Friday, June 3, 2011

Homeland Security test 'Minority Report' system which knows when you're even THINKING about committing a crime - 3rd June 2011

Don't even think about terrorism when passing through an airport - as a futuristic Minority Report-style security programme could catch you out.

The Future Attribute Screening Technology (FAST) security programme is designed to spot people who are planning to commit a terrorist act.

The U.S. government system can ‘sense’ when you are planning and measures physiological factors such as heart rates and eye movements.

The Department of Homeland Security (DHS) carried out a FAST trial in a secret area of Northeastern America over the past few months.

The technology relies on non-contact sensors so can measure indicators while somebody is walking along, reported

This means the system does not require active questioning of anyone.

Comparisons have already been made to Steven Spielberg’s 2002 science-fiction film ‘Minority Report’, starring Tom Cruise.

The film, set in 2054, features Washington D.C. as a virtually crime-free city because of a ‘pre-crime’ elite law enforcement squad.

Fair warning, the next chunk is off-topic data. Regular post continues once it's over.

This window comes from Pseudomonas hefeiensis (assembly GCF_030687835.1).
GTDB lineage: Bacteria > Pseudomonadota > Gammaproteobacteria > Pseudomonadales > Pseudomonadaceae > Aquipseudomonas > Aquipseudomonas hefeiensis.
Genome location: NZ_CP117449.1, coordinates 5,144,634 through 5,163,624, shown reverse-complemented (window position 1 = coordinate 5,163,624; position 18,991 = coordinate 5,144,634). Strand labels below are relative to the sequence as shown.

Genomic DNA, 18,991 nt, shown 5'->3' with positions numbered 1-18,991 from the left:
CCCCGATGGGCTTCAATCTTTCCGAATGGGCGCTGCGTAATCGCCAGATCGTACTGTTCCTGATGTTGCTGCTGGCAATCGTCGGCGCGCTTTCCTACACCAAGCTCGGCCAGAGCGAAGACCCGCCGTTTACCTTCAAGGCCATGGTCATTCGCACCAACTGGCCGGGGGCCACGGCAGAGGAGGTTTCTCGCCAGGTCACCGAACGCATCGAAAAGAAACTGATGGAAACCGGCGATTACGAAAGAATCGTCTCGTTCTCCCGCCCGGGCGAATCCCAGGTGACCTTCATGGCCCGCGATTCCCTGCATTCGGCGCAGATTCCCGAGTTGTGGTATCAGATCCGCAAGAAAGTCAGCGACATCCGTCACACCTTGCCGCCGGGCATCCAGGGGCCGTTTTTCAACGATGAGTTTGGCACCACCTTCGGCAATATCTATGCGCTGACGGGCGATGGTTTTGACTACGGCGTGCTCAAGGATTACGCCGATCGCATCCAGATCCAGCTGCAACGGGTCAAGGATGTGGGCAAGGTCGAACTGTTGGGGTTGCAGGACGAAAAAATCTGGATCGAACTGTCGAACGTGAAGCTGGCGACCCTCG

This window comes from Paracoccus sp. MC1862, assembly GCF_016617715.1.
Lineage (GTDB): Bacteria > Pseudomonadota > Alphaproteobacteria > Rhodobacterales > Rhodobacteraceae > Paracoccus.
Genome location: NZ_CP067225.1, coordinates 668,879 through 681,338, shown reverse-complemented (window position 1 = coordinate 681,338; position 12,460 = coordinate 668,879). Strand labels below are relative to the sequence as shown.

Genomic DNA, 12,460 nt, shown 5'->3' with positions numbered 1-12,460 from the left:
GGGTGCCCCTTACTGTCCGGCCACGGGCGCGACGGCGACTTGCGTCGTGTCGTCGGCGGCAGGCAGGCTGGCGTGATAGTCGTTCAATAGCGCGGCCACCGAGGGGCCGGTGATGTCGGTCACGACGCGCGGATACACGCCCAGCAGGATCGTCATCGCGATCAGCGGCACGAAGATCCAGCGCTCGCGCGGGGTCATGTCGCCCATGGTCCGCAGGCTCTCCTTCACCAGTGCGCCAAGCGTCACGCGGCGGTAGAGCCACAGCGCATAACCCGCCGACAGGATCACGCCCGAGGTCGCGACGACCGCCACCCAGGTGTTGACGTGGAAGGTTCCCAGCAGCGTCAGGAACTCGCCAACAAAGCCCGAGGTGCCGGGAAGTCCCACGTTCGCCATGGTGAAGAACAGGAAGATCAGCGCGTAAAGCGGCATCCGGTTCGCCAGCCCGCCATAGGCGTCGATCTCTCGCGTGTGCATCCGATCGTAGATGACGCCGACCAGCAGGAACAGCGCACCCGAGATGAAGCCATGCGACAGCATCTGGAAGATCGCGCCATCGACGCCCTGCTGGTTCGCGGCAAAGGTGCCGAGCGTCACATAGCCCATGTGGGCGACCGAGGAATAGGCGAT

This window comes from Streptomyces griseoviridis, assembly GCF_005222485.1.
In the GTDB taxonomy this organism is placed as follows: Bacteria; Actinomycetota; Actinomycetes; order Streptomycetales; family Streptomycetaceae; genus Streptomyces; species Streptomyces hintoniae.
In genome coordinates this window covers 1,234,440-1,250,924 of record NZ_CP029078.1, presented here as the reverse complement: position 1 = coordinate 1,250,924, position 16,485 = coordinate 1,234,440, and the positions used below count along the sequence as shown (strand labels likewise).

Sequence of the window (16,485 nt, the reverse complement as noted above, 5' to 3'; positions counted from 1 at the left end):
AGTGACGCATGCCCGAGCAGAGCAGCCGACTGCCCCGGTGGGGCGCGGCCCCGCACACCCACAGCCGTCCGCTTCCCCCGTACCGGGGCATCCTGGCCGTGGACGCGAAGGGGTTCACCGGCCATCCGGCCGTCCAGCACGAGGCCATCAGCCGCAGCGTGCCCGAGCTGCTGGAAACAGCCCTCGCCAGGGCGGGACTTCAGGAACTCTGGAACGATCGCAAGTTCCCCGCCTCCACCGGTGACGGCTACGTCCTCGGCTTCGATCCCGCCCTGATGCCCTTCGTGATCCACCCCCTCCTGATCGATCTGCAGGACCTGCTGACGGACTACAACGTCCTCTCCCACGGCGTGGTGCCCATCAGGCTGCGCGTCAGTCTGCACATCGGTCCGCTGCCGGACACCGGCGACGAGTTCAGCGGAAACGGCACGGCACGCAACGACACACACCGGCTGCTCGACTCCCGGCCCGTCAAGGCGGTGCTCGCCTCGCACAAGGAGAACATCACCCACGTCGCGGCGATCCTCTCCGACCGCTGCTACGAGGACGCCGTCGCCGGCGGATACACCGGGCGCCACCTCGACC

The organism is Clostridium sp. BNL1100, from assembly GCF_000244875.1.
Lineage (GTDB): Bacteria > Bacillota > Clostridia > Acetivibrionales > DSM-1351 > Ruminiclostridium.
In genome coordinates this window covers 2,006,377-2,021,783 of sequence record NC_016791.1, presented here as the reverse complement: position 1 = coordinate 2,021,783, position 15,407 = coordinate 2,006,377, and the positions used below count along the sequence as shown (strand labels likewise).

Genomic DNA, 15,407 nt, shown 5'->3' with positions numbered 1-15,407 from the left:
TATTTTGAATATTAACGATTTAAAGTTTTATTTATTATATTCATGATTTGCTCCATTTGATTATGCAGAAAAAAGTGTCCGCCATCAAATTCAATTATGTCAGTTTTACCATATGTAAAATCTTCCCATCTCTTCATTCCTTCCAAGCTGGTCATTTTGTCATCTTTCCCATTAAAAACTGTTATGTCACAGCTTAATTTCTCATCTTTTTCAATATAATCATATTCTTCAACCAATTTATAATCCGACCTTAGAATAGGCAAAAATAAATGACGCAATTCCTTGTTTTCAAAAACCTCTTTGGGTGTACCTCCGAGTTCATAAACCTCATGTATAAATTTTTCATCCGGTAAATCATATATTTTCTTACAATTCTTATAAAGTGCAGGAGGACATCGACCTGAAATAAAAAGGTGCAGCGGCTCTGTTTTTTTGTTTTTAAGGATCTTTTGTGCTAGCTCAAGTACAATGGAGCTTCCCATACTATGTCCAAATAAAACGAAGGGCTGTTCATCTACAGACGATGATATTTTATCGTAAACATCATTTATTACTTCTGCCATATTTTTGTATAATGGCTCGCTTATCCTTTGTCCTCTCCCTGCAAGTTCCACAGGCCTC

They use three humans with special powers known as ‘pre-cogs’ who can see into the future and prevent crimes before they happen.

The FAST programme is being tested by officials instructing some people passing through the system to carry out a ‘disruptive act’.

But psychologist Tom Ormerod, of Lancaster University in Britain, says this role-playing may not be representative of real terrorists.

He has also suggested people will react differently when they know they are being tested.

‘Fill the place with machines that go ping, and both screeners and passengers start doing things differently,’ he told

Tests so far did not happen at an airport but were at 'a large venue that is a suitable substitute for an operational setting', a DHS spokesman said.

The DHS claims accuracy rates of around 70 per cent in lab tests but it is still analysing results and said more tests will be carried out.

Other critics have questioned the system’s effectiveness and raised concern that innocent people will be labelled as terrorists. Read More